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In Safe Hands

Having retired as a dancer from Scottish Ballet in 2017, artist-in-residence choreographer Sophie Laplane always delights in anything she turns her hands to. Her new world premiere, created to mark the company's fifty year anniversary, “Dextera,” is really rather special, characterised by her typically wicked wit and imagination.


Scottish Ballet present “Dextera” by Sophie Laplane and “Elite Syncopations” by Sir Kenneth MacMillan


Theatre Royal, Glasgow, Scotland, April 4, 2019


Lorna Irvine

Nicholas Shoesmith and Rishan Benjamin in Sophie Laplane's “Dextera.” Photograph by Andy Ross

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A multitude of configurations pepper this new piece, and the energy level is incredible: a constant rolling, rollicking piece which is hilarious, pointed, and gorgeously staged. Focusing on hand placements, and some red gloves which contain mysterious properties, Laplane's slinky, juddery female dancers (with handles on Elin Steele's witty costumes) are seemingly little more than disposable mannequins, a head or leg placed a certain way by their masculine counterparts. That is, until a male model is brought in, disrupting the gender imbalance. It's a wry comment on the nature of female representation in dance, where women all too often are sidelined to minor roles. Then, all hell breaks loose and absolutely anything goes, including allusions to spanking and percussive clapping, and there is a sexy, quirky “Slap Dance” for a group of six with very sharp transitions and clubbing-inspired shapes.

Aaron Venegas scurries hither and thither as the Glove Collector, an unknown quantity with potentially nefarious intentions for the dancers. His sneaky scampering suggests nothing more than greed, the need for absolute artistic control. But, he is thwarted, and as multicoloured gloves rain down from the sky, there is yet more gender neutrality in same sex partner work. In the Ainsi Font sequence, Claire Souet and Anna Williams take back control from master manipulator Evan Loudon, and tangle together like Siamese twins escaped from a Victorian circus sideshow.

It all culminates in a very cheeky shakedown to a disco samba version of Mozart, falling just the right side of kitsch. With Laplane at the helm, the wonderful ensemble are in safe hands, and classical music—and female and male agency—will never quite seem the same again.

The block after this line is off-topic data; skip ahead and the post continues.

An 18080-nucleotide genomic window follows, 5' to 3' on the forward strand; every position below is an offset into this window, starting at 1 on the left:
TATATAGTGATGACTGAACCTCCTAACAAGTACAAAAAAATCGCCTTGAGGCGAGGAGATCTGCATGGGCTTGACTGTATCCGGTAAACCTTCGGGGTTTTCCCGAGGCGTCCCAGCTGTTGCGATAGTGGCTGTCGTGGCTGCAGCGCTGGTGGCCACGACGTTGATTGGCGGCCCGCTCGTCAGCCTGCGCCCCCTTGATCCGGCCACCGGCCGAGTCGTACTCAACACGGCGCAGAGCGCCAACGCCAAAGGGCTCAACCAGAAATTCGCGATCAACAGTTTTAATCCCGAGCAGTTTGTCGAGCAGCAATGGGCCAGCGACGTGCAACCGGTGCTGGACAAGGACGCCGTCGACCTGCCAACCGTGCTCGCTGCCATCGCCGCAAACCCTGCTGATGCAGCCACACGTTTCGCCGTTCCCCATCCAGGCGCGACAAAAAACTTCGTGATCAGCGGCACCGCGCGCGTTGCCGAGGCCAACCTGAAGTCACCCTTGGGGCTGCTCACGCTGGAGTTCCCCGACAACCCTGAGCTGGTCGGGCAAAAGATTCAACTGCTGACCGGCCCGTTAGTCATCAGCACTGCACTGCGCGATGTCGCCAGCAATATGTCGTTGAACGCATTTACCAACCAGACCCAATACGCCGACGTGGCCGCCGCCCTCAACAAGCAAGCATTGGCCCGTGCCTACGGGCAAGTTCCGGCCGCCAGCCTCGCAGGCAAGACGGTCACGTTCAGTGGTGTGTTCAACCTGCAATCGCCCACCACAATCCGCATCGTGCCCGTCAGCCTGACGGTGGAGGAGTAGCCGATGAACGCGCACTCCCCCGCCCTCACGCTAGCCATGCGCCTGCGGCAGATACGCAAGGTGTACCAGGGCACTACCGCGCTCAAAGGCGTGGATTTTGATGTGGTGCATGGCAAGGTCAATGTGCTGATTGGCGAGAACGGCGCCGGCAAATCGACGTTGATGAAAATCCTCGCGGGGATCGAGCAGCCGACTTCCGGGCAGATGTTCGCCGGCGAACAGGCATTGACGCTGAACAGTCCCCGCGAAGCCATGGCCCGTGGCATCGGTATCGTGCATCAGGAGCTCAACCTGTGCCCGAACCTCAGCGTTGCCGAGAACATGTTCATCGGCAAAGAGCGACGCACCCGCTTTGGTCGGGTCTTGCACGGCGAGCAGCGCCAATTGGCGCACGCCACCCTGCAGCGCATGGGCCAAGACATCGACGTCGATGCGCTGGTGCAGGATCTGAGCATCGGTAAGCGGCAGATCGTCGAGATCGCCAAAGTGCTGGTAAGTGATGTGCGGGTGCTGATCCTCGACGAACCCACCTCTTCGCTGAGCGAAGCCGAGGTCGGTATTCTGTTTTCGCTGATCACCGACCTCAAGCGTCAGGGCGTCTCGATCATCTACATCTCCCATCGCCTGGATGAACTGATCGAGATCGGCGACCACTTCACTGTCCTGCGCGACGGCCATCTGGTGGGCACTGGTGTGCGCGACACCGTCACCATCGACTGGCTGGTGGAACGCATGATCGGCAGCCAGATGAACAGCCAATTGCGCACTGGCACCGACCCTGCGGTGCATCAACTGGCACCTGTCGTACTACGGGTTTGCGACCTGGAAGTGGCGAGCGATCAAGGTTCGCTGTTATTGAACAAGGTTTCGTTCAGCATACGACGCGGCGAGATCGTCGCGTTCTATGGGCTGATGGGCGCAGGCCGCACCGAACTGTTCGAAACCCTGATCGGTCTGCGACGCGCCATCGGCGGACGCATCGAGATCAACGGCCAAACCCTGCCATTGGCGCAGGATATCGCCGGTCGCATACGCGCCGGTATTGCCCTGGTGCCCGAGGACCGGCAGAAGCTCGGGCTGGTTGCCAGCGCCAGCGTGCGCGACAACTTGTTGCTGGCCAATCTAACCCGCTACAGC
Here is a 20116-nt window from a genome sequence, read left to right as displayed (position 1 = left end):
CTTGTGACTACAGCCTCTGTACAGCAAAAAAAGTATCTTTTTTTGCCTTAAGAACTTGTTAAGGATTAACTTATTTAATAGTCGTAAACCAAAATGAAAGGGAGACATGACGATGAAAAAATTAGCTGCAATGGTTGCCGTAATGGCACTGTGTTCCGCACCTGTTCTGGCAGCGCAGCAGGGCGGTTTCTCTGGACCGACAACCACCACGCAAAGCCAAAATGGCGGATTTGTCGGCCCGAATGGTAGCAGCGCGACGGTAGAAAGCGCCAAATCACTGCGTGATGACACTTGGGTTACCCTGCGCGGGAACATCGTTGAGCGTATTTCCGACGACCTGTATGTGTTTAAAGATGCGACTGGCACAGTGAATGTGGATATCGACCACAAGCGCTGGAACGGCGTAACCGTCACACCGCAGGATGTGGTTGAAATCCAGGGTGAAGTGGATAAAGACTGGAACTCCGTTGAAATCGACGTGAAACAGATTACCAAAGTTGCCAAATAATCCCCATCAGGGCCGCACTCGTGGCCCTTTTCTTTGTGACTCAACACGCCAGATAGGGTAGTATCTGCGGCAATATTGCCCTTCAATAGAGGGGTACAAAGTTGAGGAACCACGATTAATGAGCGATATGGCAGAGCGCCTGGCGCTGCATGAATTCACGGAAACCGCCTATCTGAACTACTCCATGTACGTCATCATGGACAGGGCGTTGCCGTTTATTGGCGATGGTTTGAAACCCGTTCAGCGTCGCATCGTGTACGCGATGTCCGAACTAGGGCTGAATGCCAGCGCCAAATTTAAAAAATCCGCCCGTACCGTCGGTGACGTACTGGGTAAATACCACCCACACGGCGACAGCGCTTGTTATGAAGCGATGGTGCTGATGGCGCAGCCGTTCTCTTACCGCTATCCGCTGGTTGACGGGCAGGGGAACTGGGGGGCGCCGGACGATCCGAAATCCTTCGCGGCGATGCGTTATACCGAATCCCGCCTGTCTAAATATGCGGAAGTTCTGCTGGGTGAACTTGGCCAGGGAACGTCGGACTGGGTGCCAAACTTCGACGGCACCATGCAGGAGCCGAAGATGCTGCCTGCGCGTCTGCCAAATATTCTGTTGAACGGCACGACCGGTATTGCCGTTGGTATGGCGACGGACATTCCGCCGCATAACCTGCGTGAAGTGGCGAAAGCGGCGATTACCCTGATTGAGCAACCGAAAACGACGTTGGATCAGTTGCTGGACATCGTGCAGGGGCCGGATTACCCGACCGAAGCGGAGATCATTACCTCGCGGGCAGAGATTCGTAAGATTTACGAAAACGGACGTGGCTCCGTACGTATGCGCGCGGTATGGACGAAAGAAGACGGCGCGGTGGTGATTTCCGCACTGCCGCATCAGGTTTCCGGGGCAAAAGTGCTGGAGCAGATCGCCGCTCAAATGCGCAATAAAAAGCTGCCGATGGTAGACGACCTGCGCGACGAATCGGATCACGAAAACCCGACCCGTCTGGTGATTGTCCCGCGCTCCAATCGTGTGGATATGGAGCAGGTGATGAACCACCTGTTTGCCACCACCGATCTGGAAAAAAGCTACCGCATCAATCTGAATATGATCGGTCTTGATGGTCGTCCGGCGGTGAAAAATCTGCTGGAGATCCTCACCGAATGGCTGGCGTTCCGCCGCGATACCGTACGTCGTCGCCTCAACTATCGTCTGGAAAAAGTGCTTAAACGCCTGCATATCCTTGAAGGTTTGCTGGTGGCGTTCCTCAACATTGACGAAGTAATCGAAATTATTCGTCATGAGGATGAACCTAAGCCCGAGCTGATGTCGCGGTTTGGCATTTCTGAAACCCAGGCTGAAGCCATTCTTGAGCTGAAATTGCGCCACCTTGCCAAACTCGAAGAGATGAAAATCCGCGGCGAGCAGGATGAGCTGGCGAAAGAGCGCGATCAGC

Sophie Martin and Christopher Harrison in Sir Kenneth MacMillan's “Elite Syncopations.” Photograph by Andy Ross

“Elite Syncopations,” Sir Kenneth MacMillan's 1974 ballet, remains, as ever, a splendid confection, and a real treat. To the feel-good ragtime music of Scott Joplin, and with gloriously eccentric colourful costumes by Ian Spurling, the whole company, complete with the equally dapper orchestra, are onstage together. It is a cheeky comic tale of rivalry, both sexually and movement-wise, between dancers in a jazz marathon. Many may dismiss the piece as mere froth, but it's actually extremely complex, with much of the action en pointe, fizzing with restless physicality, and containing many precarious near drops of dancers (the audience gasp at least five times tonight, for fear of some hitting the floor).

Indeed, with a few modern wiggly tweaks to MacMillan's original choreography, this piece is mired in vintage jazz stylings, good ole vaudeville phrasing, and pure slapstick. This is especially true of the fabulous “Alaskan Rag,” where Jamiel Laurence's nebbishy Harold Lloyd type, a hapless sort with big glasses and awkward timing, only comes up to the waist of glamorous partner Grace Horler.

Elsewhere, though, it's Constance Devernay's imperious little minx, with her seemingly inexhaustible parade of lovelorn suitors, who dominates the narrative. She's all langorous limbs, and coquettish hip-shaking, particularly in her shimmying “Stop-Time Rag.” She is superb, flawless even when a button from her elaborate costume makes a spirited dash for freedom. Oops!

The couplings, here as in life, aren't always what they seem, and never seem to last as long as a two-step. Ultimately, though, things resolve happily enough. Laurence's loveable nerd may not get the gal of his dreams, but he can still have a swell ole time joining front and centre alongside all of the hep cats in a final cakewalk inspired routine. Boy, you betcha!

Lorna Irvine

Based in Glasgow, Lorna was delightfully corrupted by the work of Michael Clark in her early teens, and has never looked back. Passionate about dance, music, and theatre she writes regularly for the List, Across the Arts and Exeunt. She also wrote on dance, drama and whatever particular obsession she had that week for the Shimmy, the Skinny and TLG and has contributed to Mslexia, TYCI and the Vile Blog.



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